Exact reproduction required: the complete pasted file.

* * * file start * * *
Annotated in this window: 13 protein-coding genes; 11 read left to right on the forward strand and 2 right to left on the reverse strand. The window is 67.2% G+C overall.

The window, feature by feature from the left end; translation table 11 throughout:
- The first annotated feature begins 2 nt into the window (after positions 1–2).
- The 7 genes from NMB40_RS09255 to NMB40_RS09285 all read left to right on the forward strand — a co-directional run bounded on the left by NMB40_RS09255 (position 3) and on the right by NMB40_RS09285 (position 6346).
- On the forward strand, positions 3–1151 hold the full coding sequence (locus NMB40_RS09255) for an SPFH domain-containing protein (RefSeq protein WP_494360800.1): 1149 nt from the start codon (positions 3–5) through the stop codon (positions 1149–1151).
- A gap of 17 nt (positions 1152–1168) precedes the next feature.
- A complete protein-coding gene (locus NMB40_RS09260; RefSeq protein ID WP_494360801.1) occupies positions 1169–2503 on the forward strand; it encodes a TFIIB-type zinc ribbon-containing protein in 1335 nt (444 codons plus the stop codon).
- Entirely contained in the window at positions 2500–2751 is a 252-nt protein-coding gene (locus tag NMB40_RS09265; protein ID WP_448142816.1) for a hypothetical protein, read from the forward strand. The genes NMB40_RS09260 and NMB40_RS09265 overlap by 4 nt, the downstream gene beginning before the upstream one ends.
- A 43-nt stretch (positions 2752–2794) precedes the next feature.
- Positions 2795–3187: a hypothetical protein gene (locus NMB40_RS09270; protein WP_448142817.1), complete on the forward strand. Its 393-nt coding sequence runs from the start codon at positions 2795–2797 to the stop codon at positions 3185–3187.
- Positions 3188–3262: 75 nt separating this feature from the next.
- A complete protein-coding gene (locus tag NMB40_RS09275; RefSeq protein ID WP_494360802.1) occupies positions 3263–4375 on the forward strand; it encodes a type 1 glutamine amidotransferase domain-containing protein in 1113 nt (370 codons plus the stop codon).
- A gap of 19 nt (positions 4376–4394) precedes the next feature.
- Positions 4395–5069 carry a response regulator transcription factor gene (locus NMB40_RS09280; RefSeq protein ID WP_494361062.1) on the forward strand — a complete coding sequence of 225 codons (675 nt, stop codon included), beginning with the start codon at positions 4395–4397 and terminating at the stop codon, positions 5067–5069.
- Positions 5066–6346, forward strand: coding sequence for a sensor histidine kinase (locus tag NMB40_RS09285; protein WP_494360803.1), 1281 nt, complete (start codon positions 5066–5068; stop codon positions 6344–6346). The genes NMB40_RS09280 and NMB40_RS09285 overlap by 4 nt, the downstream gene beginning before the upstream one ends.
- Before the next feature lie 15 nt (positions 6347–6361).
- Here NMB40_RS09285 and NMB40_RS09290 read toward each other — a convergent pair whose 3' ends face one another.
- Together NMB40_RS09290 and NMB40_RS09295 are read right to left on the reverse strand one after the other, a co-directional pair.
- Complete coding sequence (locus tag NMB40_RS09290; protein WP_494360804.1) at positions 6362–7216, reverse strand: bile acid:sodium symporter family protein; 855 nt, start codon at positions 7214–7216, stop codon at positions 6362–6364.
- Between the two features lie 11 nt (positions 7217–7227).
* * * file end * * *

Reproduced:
Annotated in this window: 13 protein-coding genes; 11 read left to right on the forward strand and 2 right to left on the reverse strand. The window is 67.2% G+C overall.

The window, feature by feature from the left end; translation table 11 throughout:
- The first annotated feature begins 2 nt into the window (after positions 1–2).
- The 7 genes from NMB40_RS09255 to NMB40_RS09285 all read left to right on the forward strand — a co-directional run bounded on the left by NMB40_RS09255 (position 3) and on the right by NMB40_RS09285 (position 6346).
- On the forward strand, positions 3–1151 hold the full coding sequence (locus NMB40_RS09255) for an SPFH domain-containing protein (RefSeq protein WP_494360800.1): 1149 nt from the start codon (positions 3–5) through the stop codon (positions 1149–1151).
- A gap of 17 nt (positions 1152–1168) precedes the next feature.
- A complete protein-coding gene (locus NMB40_RS09260; RefSeq protein ID WP_494360801.1) occupies positions 1169–2503 on the forward strand; it encodes a TFIIB-type zinc ribbon-containing protein in 1335 nt (444 codons plus the stop codon).
- Entirely contained in the window at positions 2500–2751 is a 252-nt protein-coding gene (locus tag NMB40_RS09265; protein ID WP_448142816.1) for a hypothetical protein, read from the forward strand. The genes NMB40_RS09260 and NMB40_RS09265 overlap by 4 nt, the downstream gene beginning before the upstream one ends.
- A 43-nt stretch (positions 2752–2794) precedes the next feature.
- Positions 2795–3187: a hypothetical protein gene (locus NMB40_RS09270; protein WP_448142817.1), complete on the forward strand. Its 393-nt coding sequence runs from the start codon at positions 2795–2797 to the stop codon at positions 3185–3187.
- Positions 3188–3262: 75 nt separating this feature from the next.
- A complete protein-coding gene (locus tag NMB40_RS09275; RefSeq protein ID WP_494360802.1) occupies positions 3263–4375 on the forward strand; it encodes a type 1 glutamine amidotransferase domain-containing protein in 1113 nt (370 codons plus the stop codon).
- A gap of 19 nt (positions 4376–4394) precedes the next feature.
- Positions 4395–5069 carry a response regulator transcription factor gene (locus NMB40_RS09280; RefSeq protein ID WP_494361062.1) on the forward strand — a complete coding sequence of 225 codons (675 nt, stop codon included), beginning with the start codon at positions 4395–4397 and terminating at the stop codon, positions 5067–5069.
- Positions 5066–6346, forward strand: coding sequence for a sensor histidine kinase (locus tag NMB40_RS09285; protein WP_494360803.1), 1281 nt, complete (start codon positions 5066–5068; stop codon positions 6344–6346). The genes NMB40_RS09280 and NMB40_RS09285 overlap by 4 nt, the downstream gene beginning before the upstream one ends.
- Before the next feature lie 15 nt (positions 6347–6361).
- Here NMB40_RS09285 and NMB40_RS09290 read toward each other — a convergent pair whose 3' ends face one another.
- Together NMB40_RS09290 and NMB40_RS09295 are read right to left on the reverse strand one after the other, a co-directional pair.
- Complete coding sequence (locus tag NMB40_RS09290; protein WP_494360804.1) at positions 6362–7216, reverse strand: bile acid:sodium symporter family protein; 855 nt, start codon at positions 7214–7216, stop codon at positions 6362–6364.
- Between the two features lie 11 nt (positions 7217–7227).